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Teachers discuss Croke Park II at conferences

INTO President spoke of “increasing anger” over education cuts.

Image: Teacher in classroom via Shutterstock

VARIOUS TEACHERS’ UNIONS are meeting this week for their annual conferences, at a time when further cuts to education budgets are posed by government.

About 800 primary school teachers gathered in Cork this afternoon for the Irish National Teachers’ Organisation’s (INTO) yearly meeting. The delegates represent 38,000 teachers on the island of Ireland.

President Anne Fay completed her address a short time ago and a discussion about the proposed extension to the public service agreement, or Croke Park deal, is due to take place later this evening.

Fay said there is an “increasing anger” among the profession about cutbacks in the country’s primary schools.

“There are more pupils but relatively fewer teachers, operating costs are rising but government funding is falling, there are more special needs pupils but teaching hours are being cut back, there are more disadvantaged children but supports are being reduced or in some cases eliminated.”

The Fermoy teacher claimed the coalition were caught up in “another discredited election promise” by not investing in education, stating it was a government that offered “more of the same”.

She said that while many of those who caused the economic crash could “avail of economic absolution through bankruptcy here and abroad, public services and public servants have to battle a government determined to make its citizens bear the cost”.

Although the INTO president did not address the Labour Relations Commission proposals on public service pay directly in her speech, it is understood the entire conference will be dominated with talk of the educational and industrial relations issues of concern to primary teachers.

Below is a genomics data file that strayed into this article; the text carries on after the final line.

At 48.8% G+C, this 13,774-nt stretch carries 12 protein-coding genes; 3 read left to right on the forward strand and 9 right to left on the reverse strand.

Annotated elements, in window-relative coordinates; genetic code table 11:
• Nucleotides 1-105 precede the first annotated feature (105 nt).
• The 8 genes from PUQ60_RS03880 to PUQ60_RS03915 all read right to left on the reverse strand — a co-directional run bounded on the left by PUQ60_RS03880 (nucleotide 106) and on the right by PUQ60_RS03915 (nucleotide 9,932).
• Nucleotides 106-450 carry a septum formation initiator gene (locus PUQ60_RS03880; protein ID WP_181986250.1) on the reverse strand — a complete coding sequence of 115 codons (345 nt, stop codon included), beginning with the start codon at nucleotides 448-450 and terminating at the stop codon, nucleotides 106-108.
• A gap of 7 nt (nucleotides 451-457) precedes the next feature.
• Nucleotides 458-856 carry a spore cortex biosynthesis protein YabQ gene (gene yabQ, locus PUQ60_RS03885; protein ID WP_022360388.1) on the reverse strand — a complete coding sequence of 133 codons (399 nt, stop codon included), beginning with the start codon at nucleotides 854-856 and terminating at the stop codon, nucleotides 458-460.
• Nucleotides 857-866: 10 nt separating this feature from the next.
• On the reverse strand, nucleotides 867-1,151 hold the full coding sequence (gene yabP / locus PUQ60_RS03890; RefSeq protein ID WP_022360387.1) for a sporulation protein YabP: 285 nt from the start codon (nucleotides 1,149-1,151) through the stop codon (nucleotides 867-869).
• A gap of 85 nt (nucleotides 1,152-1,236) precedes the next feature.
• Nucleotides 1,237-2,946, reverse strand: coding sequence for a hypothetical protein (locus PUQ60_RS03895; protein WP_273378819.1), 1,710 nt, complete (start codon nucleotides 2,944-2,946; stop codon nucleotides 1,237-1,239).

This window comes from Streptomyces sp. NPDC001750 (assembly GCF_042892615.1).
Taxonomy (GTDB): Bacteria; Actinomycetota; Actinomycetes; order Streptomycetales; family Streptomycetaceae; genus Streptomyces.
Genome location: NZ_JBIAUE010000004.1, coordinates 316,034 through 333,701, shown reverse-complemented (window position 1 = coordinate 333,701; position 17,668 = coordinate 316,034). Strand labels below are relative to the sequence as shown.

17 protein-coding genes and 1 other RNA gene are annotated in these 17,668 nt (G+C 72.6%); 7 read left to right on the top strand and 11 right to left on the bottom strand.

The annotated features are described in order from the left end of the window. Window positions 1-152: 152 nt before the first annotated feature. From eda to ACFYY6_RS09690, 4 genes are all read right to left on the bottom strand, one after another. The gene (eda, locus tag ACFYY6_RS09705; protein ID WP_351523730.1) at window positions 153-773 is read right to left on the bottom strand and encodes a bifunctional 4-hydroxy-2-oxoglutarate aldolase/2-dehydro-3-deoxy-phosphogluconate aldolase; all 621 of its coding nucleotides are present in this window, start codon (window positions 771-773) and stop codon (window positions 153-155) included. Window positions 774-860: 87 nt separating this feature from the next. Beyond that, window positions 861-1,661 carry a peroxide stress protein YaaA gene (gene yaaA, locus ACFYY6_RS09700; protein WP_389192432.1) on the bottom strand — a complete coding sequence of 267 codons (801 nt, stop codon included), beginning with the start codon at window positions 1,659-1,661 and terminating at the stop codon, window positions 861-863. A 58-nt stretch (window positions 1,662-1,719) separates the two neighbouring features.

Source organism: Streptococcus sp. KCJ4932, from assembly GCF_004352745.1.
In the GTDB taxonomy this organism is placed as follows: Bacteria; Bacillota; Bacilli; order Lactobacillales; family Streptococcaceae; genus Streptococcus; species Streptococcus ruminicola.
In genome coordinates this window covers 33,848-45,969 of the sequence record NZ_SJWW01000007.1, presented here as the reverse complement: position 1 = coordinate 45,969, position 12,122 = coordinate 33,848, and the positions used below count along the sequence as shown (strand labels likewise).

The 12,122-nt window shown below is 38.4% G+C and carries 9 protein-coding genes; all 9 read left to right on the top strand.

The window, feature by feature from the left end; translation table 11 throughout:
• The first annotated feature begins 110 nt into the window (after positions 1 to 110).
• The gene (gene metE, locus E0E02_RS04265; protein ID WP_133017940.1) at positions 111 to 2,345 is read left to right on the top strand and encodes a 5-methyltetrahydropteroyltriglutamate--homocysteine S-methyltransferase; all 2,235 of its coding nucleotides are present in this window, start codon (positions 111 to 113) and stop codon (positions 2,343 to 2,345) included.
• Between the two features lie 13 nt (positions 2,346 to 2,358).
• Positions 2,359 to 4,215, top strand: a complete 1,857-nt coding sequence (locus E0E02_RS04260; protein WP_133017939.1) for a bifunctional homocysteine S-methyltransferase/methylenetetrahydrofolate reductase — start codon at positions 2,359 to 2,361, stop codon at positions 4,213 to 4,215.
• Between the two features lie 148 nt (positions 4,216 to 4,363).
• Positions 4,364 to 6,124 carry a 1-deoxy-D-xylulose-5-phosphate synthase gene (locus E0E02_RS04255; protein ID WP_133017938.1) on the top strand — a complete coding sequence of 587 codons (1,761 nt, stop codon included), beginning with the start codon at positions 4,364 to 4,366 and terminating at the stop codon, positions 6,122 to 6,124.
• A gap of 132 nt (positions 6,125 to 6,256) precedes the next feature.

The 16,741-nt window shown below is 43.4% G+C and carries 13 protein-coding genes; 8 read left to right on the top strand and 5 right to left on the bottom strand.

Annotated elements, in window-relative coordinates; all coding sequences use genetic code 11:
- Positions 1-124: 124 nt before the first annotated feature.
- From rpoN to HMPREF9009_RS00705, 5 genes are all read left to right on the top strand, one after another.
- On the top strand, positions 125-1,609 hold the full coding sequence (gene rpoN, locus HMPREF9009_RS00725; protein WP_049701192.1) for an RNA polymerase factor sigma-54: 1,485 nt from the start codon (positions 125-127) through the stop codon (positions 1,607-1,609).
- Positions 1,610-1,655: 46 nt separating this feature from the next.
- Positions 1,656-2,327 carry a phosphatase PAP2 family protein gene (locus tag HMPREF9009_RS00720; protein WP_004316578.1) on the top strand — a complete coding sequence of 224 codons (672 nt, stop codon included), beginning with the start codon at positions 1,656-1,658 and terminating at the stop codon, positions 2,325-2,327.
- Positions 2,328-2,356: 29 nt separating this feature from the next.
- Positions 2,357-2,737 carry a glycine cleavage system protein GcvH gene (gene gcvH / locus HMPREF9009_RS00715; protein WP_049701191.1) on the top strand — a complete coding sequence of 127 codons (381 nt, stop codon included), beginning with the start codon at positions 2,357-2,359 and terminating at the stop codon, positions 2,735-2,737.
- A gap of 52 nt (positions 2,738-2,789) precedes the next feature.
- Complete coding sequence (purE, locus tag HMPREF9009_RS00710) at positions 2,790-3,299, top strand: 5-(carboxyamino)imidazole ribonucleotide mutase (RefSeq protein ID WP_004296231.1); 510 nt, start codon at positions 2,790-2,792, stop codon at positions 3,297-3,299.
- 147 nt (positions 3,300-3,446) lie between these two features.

These include the LRC proposals, as well as fair taxation, funding of schools, school leadership, small schools special needs resource teaching, maternity leave, new entrant teachers, special needs, creating employment, sick leave for teachers, school evaluation, school amalgamation, in-school management, tackling disadvantage and school patronage.

Education Minister Ruairi Quinn will attend the conference tomorrow, along with the Minister for Education in Northern Ireland John O Dowd.

Meanwhile, business has concluded for the day at the Association of Secondary Teachers Ireland’s conference.

A motion urging the rejection of LRC proposals was carried by an “overwhelming” majority.

According to RTÉ News, General Secretary Pat King warned that there will be difficult times ahead as public sector workers are heading into an open dispute with the country’s leadership.

The Teachers’ Union of Ireland begins its conference tomorrow in Galway. It will also open with a motion on the extension of the Croke Park Agreement.

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